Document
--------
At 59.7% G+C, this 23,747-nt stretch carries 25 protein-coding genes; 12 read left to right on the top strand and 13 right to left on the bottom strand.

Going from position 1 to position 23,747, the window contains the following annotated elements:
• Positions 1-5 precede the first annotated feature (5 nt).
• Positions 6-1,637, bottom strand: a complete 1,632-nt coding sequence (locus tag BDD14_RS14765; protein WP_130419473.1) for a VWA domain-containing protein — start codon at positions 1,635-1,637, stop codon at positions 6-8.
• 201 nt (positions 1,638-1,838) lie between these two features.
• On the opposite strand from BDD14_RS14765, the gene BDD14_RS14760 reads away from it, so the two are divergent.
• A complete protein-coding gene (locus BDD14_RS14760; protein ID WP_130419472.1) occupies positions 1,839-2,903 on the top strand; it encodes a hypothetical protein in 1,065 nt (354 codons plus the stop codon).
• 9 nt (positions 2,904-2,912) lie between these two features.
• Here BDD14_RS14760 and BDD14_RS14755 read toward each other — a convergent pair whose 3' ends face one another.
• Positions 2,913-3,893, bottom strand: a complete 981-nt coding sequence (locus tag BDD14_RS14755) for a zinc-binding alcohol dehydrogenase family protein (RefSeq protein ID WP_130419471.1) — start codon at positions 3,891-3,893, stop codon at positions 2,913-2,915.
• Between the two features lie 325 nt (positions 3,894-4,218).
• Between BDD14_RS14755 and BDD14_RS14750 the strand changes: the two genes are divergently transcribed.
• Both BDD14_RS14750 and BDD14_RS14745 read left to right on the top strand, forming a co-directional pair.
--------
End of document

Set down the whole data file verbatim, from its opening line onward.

At 59.7% G+C, this 23,747-nt stretch carries 25 protein-coding genes; 12 read left to right on the top strand and 13 right to left on the bottom strand.

Going from position 1 to position 23,747, the window contains the following annotated elements:
• Positions 1-5 precede the first annotated feature (5 nt).
• Positions 6-1,637, bottom strand: a complete 1,632-nt coding sequence (locus tag BDD14_RS14765; protein WP_130419473.1) for a VWA domain-containing protein — start codon at positions 1,635-1,637, stop codon at positions 6-8.
• 201 nt (positions 1,638-1,838) lie between these two features.
• On the opposite strand from BDD14_RS14765, the gene BDD14_RS14760 reads away from it, so the two are divergent.
• A complete protein-coding gene (locus BDD14_RS14760; protein ID WP_130419472.1) occupies positions 1,839-2,903 on the top strand; it encodes a hypothetical protein in 1,065 nt (354 codons plus the stop codon).
• 9 nt (positions 2,904-2,912) lie between these two features.
• Here BDD14_RS14760 and BDD14_RS14755 read toward each other — a convergent pair whose 3' ends face one another.
• Positions 2,913-3,893, bottom strand: a complete 981-nt coding sequence (locus tag BDD14_RS14755) for a zinc-binding alcohol dehydrogenase family protein (RefSeq protein ID WP_130419471.1) — start codon at positions 3,891-3,893, stop codon at positions 2,913-2,915.
• Between the two features lie 325 nt (positions 3,894-4,218).
• Between BDD14_RS14755 and BDD14_RS14750 the strand changes: the two genes are divergently transcribed.
• Both BDD14_RS14750 and BDD14_RS14745 read left to right on the top strand, forming a co-directional pair.